In some ways, it’s good to never grow up! This week, I’ll be sharing some fashion favorites I haven’t talked about much.
It’s time to embrace a new age of responsible consumerism.
Do clothes get stressful sometimes?
Do you have a love-hate relationship with fast fashion? Do you want to make more sustainable purchasing decisions but don’t have a lot to spend?
Ever since I started making my own paycheques, shopping has been my main outlet of stress. (Followed closely by junk food). Since I’ve hit a transitional point in my career, I’ve had to really mind my budget. Here’s how I’ve been getting a grip on stress shopping.
I’ve never been much of an online shopper until just recently. Between work, chores, socializing, and me-time, who has the time to physically go to stores when you’re just a click away? Still, some things I prefer buying in-store, like things that really need to fit. However, I’ll be sharing what I’ve been saving time by buying online lately.
The fashion industry can be a vicious pit of consumerism and lifestyle marketing. But to me, fashion is first and foremost a form of self expression. Somehow, it has become rebellious to be individualistic when the media pushes for conformity. This week, I’m sharing some common traits of fashion rebels.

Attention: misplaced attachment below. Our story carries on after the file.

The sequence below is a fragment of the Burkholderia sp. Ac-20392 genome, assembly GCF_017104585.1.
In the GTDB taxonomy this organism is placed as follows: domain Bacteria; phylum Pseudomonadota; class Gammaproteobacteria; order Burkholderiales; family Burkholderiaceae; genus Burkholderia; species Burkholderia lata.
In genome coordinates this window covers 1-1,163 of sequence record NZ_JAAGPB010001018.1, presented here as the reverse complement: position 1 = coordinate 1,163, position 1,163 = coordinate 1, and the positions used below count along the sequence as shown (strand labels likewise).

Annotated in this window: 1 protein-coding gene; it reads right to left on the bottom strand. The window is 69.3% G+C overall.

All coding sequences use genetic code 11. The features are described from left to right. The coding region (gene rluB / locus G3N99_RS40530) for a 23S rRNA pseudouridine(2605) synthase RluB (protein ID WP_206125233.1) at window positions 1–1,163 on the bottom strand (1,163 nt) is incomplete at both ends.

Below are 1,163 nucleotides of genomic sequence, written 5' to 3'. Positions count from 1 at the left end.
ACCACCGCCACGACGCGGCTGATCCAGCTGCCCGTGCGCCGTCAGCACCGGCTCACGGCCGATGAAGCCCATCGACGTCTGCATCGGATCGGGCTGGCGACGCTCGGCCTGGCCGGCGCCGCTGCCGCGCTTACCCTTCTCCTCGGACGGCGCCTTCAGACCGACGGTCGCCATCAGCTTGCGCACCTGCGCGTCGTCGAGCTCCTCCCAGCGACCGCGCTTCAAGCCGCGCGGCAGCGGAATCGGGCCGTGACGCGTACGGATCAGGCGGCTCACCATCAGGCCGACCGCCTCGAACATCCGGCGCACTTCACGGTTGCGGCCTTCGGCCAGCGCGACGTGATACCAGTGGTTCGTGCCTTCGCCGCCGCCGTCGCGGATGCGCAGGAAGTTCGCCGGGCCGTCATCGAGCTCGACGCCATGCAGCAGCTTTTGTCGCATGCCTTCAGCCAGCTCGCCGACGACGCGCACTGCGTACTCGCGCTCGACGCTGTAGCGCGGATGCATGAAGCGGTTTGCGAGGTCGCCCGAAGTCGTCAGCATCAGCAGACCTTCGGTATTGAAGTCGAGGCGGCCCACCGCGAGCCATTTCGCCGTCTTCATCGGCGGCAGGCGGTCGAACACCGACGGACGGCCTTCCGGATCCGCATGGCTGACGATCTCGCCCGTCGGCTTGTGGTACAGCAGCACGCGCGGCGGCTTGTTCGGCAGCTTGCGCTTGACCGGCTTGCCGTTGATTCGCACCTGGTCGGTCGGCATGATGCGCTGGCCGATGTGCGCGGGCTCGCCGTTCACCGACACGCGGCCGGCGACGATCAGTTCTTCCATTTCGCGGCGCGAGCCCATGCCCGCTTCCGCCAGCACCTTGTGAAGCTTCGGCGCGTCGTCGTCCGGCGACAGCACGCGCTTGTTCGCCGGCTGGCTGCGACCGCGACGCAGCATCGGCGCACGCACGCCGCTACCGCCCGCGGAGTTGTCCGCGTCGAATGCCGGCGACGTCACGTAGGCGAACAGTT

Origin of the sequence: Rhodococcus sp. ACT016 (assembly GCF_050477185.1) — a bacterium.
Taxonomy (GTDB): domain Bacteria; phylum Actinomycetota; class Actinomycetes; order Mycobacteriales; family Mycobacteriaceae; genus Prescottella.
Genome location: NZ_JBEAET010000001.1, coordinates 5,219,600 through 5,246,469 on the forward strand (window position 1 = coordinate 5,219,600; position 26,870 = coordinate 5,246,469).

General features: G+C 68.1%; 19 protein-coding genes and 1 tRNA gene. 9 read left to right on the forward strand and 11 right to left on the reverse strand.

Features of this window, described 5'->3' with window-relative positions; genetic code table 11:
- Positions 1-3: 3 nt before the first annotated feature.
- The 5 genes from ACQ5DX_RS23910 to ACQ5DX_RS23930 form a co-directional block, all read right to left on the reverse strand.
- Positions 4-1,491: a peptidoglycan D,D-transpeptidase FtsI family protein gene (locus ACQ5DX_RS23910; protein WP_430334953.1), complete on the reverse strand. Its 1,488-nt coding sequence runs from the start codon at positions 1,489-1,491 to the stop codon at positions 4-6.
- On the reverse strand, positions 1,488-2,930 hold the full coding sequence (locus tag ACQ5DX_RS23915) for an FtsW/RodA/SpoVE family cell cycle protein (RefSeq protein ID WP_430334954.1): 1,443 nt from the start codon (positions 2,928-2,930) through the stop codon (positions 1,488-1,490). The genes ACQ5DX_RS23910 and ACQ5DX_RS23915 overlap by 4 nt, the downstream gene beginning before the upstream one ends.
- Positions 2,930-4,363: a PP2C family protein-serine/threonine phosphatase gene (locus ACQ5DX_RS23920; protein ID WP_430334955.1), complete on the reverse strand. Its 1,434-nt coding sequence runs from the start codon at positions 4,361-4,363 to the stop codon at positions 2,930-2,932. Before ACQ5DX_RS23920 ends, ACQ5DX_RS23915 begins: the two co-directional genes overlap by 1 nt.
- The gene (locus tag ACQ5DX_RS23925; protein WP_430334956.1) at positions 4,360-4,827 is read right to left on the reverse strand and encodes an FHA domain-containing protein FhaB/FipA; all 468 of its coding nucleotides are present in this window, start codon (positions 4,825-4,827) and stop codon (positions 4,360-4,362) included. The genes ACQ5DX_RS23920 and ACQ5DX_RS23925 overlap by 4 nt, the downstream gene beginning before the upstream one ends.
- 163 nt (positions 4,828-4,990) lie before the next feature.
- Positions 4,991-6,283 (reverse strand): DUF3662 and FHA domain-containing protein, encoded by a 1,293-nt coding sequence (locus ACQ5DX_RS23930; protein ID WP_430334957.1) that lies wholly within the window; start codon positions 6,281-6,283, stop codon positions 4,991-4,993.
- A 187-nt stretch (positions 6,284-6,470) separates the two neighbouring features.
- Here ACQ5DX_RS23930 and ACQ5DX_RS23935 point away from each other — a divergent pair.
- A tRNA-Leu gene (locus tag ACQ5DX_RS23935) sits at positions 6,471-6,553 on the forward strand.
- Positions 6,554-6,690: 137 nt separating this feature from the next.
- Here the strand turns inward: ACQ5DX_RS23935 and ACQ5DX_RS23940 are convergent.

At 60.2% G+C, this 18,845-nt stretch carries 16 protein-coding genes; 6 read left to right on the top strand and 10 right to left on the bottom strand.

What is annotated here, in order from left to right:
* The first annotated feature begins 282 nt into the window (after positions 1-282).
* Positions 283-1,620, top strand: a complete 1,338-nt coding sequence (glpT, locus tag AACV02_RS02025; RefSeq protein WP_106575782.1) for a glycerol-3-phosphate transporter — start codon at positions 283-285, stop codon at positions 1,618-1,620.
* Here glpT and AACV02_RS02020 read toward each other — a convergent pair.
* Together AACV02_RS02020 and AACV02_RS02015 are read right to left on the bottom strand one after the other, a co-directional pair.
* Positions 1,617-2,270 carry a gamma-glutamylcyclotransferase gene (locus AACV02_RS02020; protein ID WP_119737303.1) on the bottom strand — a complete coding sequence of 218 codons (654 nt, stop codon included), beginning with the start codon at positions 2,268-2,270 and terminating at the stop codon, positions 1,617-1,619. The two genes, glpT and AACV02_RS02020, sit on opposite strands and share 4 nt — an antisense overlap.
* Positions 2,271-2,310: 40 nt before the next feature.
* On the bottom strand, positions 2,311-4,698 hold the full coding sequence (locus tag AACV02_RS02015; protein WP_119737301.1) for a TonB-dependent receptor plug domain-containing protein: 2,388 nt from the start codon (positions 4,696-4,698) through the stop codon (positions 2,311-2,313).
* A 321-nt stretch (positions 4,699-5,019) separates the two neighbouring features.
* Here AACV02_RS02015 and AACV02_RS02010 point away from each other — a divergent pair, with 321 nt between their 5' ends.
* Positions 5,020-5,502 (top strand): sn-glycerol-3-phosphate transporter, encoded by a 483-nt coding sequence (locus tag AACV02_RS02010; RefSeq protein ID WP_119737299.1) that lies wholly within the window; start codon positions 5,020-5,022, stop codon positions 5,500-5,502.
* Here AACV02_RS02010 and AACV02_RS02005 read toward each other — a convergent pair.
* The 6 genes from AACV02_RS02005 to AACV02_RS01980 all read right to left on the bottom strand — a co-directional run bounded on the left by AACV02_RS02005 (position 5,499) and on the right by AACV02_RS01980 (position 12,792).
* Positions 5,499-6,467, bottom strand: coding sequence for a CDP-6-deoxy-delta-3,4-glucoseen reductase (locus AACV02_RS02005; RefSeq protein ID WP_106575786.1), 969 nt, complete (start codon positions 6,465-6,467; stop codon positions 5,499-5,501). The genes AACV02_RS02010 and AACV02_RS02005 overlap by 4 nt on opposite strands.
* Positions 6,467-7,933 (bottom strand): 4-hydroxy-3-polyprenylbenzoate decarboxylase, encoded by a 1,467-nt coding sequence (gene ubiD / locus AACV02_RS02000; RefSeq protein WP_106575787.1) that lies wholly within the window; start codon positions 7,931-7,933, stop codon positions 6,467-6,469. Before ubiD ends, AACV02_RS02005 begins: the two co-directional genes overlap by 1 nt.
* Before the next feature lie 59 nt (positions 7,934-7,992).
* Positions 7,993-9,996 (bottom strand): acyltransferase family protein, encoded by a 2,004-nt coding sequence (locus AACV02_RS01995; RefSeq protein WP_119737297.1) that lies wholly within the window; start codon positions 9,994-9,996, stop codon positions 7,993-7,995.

I keep telling myself to shop more at mid-range stores like Topshop and M Boutique so I’d feel more like an adult. But wherever there is a big sale, I’m a moth to the flame. It’s just part of my bargain hunting DNA! Anyways, for any Toronto ladies reading, I totally recommend checking out the closing sale at this Urban Planet. The entire store is $10 or less! And very select items like some jeans and outerwear are $20.
It feels sort of weird writing about things I want instead of stuff I already own, but here we go. I’ve been dressing like a potato sack all winter to keep warm, and now it’s finally about time to shed all those oversize sweaters. It’s shopping time!
This seriously goes against everything I’ve written about looking fashionable while cheaping out. I believe my definition of “cheap” is quite skewed. I consider a top cheap if it’s under $15. I consider a pair of jeans cheap if it’s under $30. I don’t own a single pair of shoes I paid over $40 for. Meanwhile, for you, it might be entirely reasonable to spend more. Maybe I never grew out of my frugal-immigrant-living-in-a-rat-infested-basement mentality. (Yes, my family did have a rat problem back in the second basement we lived in). Just yesterday, I had a wake up call that it’s time to change my habits.